the number of permittees in the National PollutantDischarge Elimination System has ballooned fromabout 100,000 to more than 500,000, to includestormwater permittees from municipal areas, industry,and construction sites one acre or larger. Not only dostormwater permittees vastly out number wastewater permittees, it is much more difcult to collect and treat
stormwater than wastewater.
In light of these challenges, EPA asked the National Research Council to review its stormwater program, considering all entities regulated under the program (i.e., municipal, industrial, and construction).The report nds that the stormwater program willrequire signicant changes if it is to improve thequality of the nation’s waters. Fortunately, there area number of actions that can be taken. The reportconcludes that the course of action most likely to haltand reverse degradation of the nation’s waterways
would be to base all stormwater and other wastewater
discharge permits on watershed boundaries instead of political boundaries, which is a radical shift from the
The Challenges of Regulating Stormwater
One of the problems in managing stormwater
discharge is that it is being addressed so late in the
development of urban areas. Historically, stormwater management has meant ood control—by movingwater away from structures and cities as fast as possible. Ideally, stormwater discharges would beregulated through direct controls on land use, strictlimits on both the quantity and quality of stormwater runoff into surface waters, and rigorous monitoringof adjacent waterbodies to ensure that they are notdegraded by stormwater discharges. Future landuse development would be controlled to minimizestormwater discharges. Products or sources thatcontribute pollutants through stormwater—like de-icingmaterials, fertilizers, and vehicular exhaust—would beregulated by EPA at a national level to ensure that themost environmentally benign materials are used.The current regulatory scheme lacks manyof these attributes. EPA’s program has monitoringrequirements that are so benign as to be of little use for the purposes of program compliance. Most dischargershave no measurable, enforceable requirements.Instead, the stormwater permits leave a great deal of discretion to the regulated community to set their ownstandards, develop their own pollution control schemes,and to self-monitor. Current statistics on the states’implementation of the stormwater program, compliancewith stormwater requirements, and the ability of statesand EPA to incorporate stormwater permits with pollution limits are uniformly discouraging.Signicant changes to the current regulatory program are necessary to provide meaningfulregulation of stormwater dischargers in the future.One idea is to focus the stormwater program less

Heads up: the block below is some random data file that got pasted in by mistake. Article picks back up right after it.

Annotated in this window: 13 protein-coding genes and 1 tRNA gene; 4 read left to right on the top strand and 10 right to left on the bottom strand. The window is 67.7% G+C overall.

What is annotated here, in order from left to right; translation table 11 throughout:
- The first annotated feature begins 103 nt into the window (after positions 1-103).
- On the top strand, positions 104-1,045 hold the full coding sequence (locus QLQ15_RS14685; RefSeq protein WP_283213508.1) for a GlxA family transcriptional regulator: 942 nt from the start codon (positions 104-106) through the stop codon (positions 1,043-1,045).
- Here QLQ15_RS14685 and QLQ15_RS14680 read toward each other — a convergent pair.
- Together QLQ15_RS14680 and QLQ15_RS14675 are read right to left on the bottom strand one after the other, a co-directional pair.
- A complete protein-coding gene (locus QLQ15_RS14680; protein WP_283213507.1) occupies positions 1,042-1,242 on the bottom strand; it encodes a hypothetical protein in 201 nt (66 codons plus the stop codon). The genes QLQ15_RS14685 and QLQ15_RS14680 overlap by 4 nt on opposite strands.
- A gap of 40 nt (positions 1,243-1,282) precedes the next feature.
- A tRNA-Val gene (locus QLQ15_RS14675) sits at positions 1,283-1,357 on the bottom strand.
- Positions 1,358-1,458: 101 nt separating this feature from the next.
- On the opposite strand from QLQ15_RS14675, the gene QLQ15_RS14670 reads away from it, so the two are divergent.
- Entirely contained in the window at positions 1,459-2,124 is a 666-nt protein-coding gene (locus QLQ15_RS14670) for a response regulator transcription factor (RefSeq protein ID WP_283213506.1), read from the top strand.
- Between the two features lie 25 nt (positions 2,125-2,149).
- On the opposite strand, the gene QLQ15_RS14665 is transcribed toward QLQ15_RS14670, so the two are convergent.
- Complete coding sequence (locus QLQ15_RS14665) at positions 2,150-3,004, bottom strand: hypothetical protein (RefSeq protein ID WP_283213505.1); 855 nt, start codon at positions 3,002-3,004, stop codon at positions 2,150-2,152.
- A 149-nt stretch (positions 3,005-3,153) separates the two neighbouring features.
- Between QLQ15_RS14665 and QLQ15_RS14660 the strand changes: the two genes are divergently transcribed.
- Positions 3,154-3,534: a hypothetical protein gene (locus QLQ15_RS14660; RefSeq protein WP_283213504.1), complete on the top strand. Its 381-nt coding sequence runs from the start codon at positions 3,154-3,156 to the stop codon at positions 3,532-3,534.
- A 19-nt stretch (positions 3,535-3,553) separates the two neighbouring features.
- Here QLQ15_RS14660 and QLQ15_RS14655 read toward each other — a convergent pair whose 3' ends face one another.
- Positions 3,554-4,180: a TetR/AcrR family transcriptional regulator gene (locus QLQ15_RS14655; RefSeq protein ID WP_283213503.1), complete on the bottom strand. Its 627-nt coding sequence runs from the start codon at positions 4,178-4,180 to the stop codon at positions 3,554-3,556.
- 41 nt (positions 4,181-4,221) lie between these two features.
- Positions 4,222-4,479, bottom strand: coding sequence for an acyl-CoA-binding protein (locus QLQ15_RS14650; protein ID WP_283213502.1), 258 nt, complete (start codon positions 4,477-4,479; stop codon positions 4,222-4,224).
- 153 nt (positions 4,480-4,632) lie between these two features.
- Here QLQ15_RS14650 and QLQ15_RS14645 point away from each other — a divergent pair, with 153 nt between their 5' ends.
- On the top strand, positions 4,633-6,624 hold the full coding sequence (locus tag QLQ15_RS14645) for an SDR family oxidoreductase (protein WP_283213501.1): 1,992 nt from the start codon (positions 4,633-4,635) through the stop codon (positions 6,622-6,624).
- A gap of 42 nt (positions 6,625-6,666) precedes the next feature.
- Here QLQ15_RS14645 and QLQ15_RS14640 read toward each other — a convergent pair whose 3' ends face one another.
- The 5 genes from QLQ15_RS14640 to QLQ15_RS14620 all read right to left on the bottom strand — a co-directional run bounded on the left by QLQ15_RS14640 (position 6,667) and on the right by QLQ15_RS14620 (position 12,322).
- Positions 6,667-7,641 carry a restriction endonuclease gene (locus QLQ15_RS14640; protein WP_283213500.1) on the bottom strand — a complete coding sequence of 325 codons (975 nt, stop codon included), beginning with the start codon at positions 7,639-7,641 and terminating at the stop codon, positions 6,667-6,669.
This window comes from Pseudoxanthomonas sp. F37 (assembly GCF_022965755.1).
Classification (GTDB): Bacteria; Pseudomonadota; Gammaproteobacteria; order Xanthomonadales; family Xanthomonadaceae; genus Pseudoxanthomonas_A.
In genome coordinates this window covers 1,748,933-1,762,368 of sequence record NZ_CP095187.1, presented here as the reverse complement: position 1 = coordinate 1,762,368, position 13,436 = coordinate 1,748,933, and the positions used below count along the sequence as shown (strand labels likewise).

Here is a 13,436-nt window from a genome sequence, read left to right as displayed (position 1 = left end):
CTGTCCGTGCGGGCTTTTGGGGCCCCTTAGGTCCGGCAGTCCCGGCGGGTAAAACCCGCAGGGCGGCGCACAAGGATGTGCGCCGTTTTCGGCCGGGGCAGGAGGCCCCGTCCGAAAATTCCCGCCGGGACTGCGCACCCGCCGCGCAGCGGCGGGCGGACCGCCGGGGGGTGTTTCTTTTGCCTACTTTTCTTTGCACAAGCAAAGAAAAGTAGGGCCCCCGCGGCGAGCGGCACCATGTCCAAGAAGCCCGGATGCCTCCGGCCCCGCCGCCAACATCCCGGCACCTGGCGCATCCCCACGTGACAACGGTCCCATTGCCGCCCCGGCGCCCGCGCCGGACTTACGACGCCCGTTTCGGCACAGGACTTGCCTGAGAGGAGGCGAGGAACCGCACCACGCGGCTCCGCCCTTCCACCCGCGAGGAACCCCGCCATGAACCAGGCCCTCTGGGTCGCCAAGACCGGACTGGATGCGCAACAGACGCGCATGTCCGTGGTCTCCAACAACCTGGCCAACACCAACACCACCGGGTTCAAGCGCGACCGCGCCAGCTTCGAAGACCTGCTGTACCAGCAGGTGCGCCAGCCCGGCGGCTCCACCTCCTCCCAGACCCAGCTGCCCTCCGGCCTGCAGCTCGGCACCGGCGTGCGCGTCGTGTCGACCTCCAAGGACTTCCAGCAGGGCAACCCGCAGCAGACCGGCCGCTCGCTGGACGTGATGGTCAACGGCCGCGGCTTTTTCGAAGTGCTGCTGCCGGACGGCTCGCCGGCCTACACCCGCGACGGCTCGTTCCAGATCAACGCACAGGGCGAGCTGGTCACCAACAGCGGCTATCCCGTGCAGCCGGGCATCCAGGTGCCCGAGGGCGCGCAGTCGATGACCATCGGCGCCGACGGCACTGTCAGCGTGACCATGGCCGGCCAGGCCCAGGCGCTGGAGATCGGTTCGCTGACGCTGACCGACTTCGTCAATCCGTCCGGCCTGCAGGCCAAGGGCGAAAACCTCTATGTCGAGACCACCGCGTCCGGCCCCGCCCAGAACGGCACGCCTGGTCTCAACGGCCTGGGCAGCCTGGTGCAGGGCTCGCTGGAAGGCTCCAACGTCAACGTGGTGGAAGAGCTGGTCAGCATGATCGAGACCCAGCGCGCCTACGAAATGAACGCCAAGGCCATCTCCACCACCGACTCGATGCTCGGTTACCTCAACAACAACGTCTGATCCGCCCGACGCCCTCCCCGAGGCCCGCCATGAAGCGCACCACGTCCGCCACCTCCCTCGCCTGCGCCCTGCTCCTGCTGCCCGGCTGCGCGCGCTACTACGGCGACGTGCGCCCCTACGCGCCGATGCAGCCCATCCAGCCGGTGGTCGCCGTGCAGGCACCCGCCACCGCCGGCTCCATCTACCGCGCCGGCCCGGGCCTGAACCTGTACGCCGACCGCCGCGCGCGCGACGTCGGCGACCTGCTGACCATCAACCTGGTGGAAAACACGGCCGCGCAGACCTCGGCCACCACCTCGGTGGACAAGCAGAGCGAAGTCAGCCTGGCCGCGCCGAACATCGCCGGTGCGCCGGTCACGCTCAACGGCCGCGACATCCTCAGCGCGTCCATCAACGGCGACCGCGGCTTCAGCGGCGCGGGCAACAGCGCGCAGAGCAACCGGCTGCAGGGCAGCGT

on chemical pollutants in stormwater and more on
problems associated with increased volumes of water.Some states have used ow volumes as a metricfor controlling and reducing stormwater discharge;other regulators have used the extent of hard surfaces(impervious cover) as a proxy for stormwater pollutants. These substitutes for the traditional focuson the “discharge” of “pollutants” have great potentialas stormwater management tools because they providespecic and measurable targets. At the same time,they focus regulators on the problems of increasedwater volume, which include a condition known asUrban Stream Syndrome (see image above).In addition, the federal government should provide more nancial support to state and local effortsto regulate stormwater. Today, the stormwater programstill receives much less funding than the wastewater program despite having many more permittees.
The Case For Watershed Permitting
The report concludes that the most likely wayto halt and reverse damage to waterbodies is througha substantial departure from the status quo—namely
a watershed permitting structure that bases allstormwater and other wastewater discharge permits on
watershed boundaries instead of political boundaries.Watershed-based permitting is not a new concept, butit has been attempted in only a few communities.
High volumes of stormwater discharge have badlydamaged this stream near Philadelphia, which issuffering from Urban Stream Syndrome. Photo byChris Crockett, City of Philadelphia Water Department.